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Hikaru Nakamura vs Boris Gelfand
38th Biel Chess Festival (2005), Biel SUI, rd 10, Jul-27
Sicilian Defense: Najdorf Variation (B96)  ·  0-1



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sac: 12...Nd5 PGN: download | view | print Help: general | java-troubleshooting

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Kibitzer's Corner
Jul-27-05  beenthere240: That was a great refutation of a sacrifice. For a whlle white is up 4 pawns for the bishop, but with the open board it's a slaughter. I wonder how closely Nakamura looked at 12....Qxd4.
Jul-27-05  euripides: Reminds me of Fischer vs Tal, 1959
Jul-27-05  Montreal1666: I think Nakamura should have kept the queens in the game. So the mistake is probably 24)Qd5 or even 22)Qxa5. And later in the end-game advancing the king-side pawns to light squares doesn't seem very wise either.
Jul-28-05  patzer2: Here's some analysis with Fritz 8 and the Opening Explorer:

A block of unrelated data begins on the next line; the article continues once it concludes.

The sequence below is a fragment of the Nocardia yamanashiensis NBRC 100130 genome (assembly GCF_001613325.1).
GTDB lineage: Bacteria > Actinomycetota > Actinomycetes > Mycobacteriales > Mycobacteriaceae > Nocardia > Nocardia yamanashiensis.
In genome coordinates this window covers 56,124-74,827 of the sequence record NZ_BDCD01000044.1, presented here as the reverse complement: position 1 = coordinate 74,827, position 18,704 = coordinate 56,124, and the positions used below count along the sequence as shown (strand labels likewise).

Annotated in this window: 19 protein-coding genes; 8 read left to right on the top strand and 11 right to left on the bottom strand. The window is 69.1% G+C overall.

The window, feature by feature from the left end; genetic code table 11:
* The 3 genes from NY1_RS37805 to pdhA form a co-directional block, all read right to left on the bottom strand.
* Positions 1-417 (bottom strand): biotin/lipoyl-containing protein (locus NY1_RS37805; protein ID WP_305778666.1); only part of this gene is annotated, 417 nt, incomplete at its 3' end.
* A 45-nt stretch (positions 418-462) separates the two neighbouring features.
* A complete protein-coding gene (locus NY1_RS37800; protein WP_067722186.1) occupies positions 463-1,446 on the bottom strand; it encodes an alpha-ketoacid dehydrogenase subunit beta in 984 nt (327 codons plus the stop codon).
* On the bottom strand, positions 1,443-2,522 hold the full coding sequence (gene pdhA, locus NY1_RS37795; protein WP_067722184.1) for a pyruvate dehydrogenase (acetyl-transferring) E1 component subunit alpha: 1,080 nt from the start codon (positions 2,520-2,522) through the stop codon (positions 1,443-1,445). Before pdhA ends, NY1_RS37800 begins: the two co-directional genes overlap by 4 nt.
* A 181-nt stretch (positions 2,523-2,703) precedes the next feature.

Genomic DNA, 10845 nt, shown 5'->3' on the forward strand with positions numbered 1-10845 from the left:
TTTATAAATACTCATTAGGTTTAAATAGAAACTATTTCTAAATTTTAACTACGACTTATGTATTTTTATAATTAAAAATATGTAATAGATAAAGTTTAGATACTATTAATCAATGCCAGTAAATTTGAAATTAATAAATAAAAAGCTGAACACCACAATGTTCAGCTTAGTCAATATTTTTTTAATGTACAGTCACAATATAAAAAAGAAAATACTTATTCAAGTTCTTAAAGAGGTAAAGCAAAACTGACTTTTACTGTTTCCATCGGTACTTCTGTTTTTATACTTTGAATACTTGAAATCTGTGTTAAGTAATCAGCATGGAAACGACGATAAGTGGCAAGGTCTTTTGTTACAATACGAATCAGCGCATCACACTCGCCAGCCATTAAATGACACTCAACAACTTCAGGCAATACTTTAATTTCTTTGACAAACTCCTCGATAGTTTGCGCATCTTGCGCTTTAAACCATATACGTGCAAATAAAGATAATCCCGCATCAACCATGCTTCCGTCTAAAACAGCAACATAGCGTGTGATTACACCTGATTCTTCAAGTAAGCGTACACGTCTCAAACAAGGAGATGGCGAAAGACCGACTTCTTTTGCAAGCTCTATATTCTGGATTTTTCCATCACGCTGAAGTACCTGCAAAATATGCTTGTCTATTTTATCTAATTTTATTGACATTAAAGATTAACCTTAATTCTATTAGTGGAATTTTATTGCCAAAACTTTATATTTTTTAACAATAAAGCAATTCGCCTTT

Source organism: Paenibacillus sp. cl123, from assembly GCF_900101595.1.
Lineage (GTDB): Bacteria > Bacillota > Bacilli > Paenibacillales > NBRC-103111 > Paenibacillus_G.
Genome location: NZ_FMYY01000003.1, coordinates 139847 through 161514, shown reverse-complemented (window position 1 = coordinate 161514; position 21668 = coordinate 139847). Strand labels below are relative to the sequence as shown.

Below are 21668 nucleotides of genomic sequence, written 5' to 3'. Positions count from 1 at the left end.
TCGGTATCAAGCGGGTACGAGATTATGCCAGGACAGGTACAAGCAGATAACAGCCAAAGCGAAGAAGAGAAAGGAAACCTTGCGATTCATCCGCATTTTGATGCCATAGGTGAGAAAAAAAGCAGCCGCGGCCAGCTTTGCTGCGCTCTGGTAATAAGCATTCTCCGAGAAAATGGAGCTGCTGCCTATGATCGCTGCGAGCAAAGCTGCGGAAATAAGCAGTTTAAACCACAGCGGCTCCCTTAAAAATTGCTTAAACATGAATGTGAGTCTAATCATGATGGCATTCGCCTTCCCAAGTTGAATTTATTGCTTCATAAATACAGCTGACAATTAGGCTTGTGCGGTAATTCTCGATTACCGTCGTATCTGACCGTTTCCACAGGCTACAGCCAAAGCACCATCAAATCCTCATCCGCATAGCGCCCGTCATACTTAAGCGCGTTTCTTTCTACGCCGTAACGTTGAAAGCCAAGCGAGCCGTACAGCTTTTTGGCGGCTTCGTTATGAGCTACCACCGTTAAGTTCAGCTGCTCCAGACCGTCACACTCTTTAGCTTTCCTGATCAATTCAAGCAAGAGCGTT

<1. e4 c5 2. Nf3 d6 3. d4 cxd4 4. Nxd4 Nf6 5. Nc3 a6 6. Bg5 e6 7. f4 Nbd7> This is a book line, with the more popular alternatives being 7...Qb6 as in Vallejo-Pons vs Kasparov, 2004 and 7...Be7 as in S Sulskis vs Y Pelletier, 2005. <8. Qf3 Qc7 9. O-O-O b5 10. Bd3 Bb7 11. Rhe1 Qb6 12. Nd5!?> This was played previously for a Black win in Shabalov vs Gelfand, 2004. However, Nakamura apparently thought he had found an improvement. <12...Qxd4!> An equalizing alternative for Black appears to be 12... exd5 13. exd5+ Kd8 14. Bf5 h6 15. Bh4 Kc7 16. Qc3+ Nc5 17. Bxf6 b4 18. Qc4 gxf6 19. a3 bxa3 20. b4 a2 21. Kd2 Rd8 22. Kc3 Kb8 23. bxc5 dxc5 24. Nc6+ Bxc6 25. dxc6 Bd6 26. Ra1 Qa5+ 27. Kb2 Qb5+ 28. Qxb5+ axb5 29. Rxa2 Bxf4 30. Bd7 Be5+ 31. c3 c4 32. Kc2 Bxh2 33. Rb1 Rdg8 34. g4 h5 35. Rxb5+ Kc7 36. Ra7+ Kd6 37. Rxh5 Ra8 38. Bf5 Rxa7 39. Rxh8 =. <13. Bxf6 gxf6> Not 13... Nxf6?? 14. Bxb5+ axb5 15. Rxd4 . <14. Bxb5 Qc5 15. Nxf6+!?> Although Fritz 8 rates it stronger, Nakamura apparently wanted no part of 15. b4!? Qxb5 [15... Qa7 16. Nxf6+ Ke7 17. Bxd7 Kxf6 18. Qc3+ Ke7 19. Bxe6 Kxe6 (Not 19...Rg8?? 20. Rxd6!! Bc8 (20... Kxd6 21. Rd1+! ) 21. Bxf7 Bg7 22. e5 Rd8 (22... Kxf7 23. Qb3+! ) 23. Bd5 Rxd6 24. exd6+ Kf8 25. Qc6! ) 20. Qxh8 ] 16. Nc7+ Ke7 17. Nxb5 axb5 . Perhaps that's because Gelfand previously won as Black in this position in the Shabalov game cited above. Still, 15. b4!? may offer White better chances than the game continuation, since after 18. Qd3 Ra6 19. a3 (continuing with the 15. b4!? line), White appears to hold a small advantage.